• 90% of clients that were eligible to set up direct deposit of a paycheck into their checking account did so
• 82% of clients that needed to open a savings account did so and actively used it
• 75% of clients that needed to applied for a job and at least secured an interview after coaching
• 60% of clients that needed to do so disputed an error on their credit report and had it fixed
• 50% of graduates that wanted a loan were approved for one
• 81% of graduates reported that they were able to reduce expenses as a result of coaching
$220K lent to the community w/ a 90% repayment rate
$275K returned to the community through tax prep
150 financial coaching graduates
What is your projected impact over the next five years?
Serve 25,000 people with financial coaching, loans and tax prep. Achieve an average increase in credit score per client of 80 points, and an increase in savings of $2k. Maintain a 90% repayment rate. Expand financial coaching to include health outcomes. Enable 60% of clients to move out of poverty after 5 years with CGF.
What barriers might hinder the success of your project? How do you plan to overcome them?
The biggest barrier is the up-front cost of growth, which fundamentally requires an investment in data/technology systems and in human capital. Additionally, regulations designed to prevent banks from preying on the poor may hinder our ability to serve the poor. Finally, the prevalence of predatory lenders may make it hard for CGF to gain market share.
Winning entries present a strong plan for how they will achieve and track growth. Identify your six-month milestone for growing your impact
Identify three major tasks you will have to complete to reach your six-month milestone
Build data systems
Raise 200,000 in grant money.
Train 10 new financial coaches to handle more clients
Now think bigger! Identify your 12-month impact milestone
Identify three major tasks you will have to complete to reach your 12-month milestone
Continue building out our data systems
Do a regression analysis to refine and improve our underwriting algorithm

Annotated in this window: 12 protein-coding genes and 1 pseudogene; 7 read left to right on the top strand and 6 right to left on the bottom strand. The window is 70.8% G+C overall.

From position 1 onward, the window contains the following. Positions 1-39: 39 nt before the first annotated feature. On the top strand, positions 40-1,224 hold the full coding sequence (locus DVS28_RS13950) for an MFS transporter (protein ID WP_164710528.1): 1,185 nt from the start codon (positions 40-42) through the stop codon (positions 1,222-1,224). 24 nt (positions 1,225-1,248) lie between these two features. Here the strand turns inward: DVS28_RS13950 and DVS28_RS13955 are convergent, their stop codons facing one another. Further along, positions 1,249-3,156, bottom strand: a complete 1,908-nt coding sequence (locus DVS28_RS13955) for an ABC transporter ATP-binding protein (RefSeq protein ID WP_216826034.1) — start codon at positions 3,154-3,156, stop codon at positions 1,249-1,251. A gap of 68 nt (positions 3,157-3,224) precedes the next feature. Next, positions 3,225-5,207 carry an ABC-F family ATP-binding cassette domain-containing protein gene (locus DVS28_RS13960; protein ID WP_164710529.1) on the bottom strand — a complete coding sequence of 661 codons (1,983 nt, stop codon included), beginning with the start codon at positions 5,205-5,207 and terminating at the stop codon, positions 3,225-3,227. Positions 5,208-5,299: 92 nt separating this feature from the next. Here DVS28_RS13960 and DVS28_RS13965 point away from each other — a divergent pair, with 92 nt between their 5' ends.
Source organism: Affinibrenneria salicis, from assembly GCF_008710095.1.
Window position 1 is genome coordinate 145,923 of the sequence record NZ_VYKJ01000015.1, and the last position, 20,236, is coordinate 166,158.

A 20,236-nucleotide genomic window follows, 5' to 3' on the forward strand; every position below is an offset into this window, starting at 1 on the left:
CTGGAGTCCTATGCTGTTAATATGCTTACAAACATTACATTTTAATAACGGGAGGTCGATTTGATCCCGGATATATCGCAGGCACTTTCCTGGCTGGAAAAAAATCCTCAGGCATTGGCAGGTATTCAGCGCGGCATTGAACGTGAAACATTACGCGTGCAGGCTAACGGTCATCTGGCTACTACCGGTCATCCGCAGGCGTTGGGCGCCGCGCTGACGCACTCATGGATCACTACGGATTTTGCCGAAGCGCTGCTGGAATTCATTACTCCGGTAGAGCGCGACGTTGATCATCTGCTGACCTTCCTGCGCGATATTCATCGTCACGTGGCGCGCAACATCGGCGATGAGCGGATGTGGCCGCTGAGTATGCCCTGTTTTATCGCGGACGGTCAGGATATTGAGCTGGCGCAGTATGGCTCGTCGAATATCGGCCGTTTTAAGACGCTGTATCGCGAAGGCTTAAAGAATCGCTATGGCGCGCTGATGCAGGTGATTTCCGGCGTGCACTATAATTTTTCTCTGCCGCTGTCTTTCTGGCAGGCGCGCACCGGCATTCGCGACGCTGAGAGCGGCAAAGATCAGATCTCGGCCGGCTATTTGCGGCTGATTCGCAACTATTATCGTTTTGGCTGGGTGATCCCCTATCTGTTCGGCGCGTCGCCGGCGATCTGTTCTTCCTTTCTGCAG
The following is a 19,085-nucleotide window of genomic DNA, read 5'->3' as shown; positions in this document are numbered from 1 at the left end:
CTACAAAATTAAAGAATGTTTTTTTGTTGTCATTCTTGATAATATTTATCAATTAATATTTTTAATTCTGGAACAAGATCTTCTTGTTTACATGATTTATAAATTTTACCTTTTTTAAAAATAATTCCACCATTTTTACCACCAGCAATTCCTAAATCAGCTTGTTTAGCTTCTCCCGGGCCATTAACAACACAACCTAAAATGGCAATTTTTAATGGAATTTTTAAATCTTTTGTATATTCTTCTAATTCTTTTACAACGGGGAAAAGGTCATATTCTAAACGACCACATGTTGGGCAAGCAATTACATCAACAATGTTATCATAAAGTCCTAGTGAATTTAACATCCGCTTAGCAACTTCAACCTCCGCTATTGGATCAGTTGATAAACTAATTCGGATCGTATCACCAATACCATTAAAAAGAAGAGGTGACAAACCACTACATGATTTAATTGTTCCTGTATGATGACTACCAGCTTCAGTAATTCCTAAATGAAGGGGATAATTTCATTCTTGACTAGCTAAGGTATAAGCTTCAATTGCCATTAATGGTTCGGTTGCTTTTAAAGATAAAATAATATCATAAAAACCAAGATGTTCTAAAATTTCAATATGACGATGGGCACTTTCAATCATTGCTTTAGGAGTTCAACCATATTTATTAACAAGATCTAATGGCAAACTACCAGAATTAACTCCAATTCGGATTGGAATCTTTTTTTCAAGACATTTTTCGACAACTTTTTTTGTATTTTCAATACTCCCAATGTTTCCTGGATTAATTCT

Tell us about your partnerships
We work with a wide array of social service agencies, the office of the general treasurer and broadband rhode island. Additionally, we partner with employers and local school districts so as to offer our suite of products and services to families and employees.
Are you currently targeting other specific populations, locations, or markets for your innovation? If so, where and why?
We focus exclusively on low-income families, and predominately on minorities and people of color. We also focus on the Greater Providence area, because the majority of low-income families in RI live in that area. Because people of color are the most likely to live in poverty and lack access to financial services, we have chosen to focus on them.
What type of operating environment and internal organizational factors make your innovation successful?
Capital Good Fund has a culture that we like to describe as what happens when silicon valley meets a soup kitchen. In other words, we combine a spirit of entrepreneurship and innovation with a deep seated dedication to social justice that allows us to innovate while staying true to our mission. Our youth and willingness to receive help from more experienced board members/advisors allows us to be bold and smart at the same time.
Please elaborate on any needs or offers you have mentioned above and/or suggest categories of support that aren't specified within the list
I believe that in order to achieve significant social change I must give my time to others looking foster change. In that vein, a spend a lot of time giving speeches, mentoring social entrepreneurs and sharing my ideas/thoughts/innovations with others.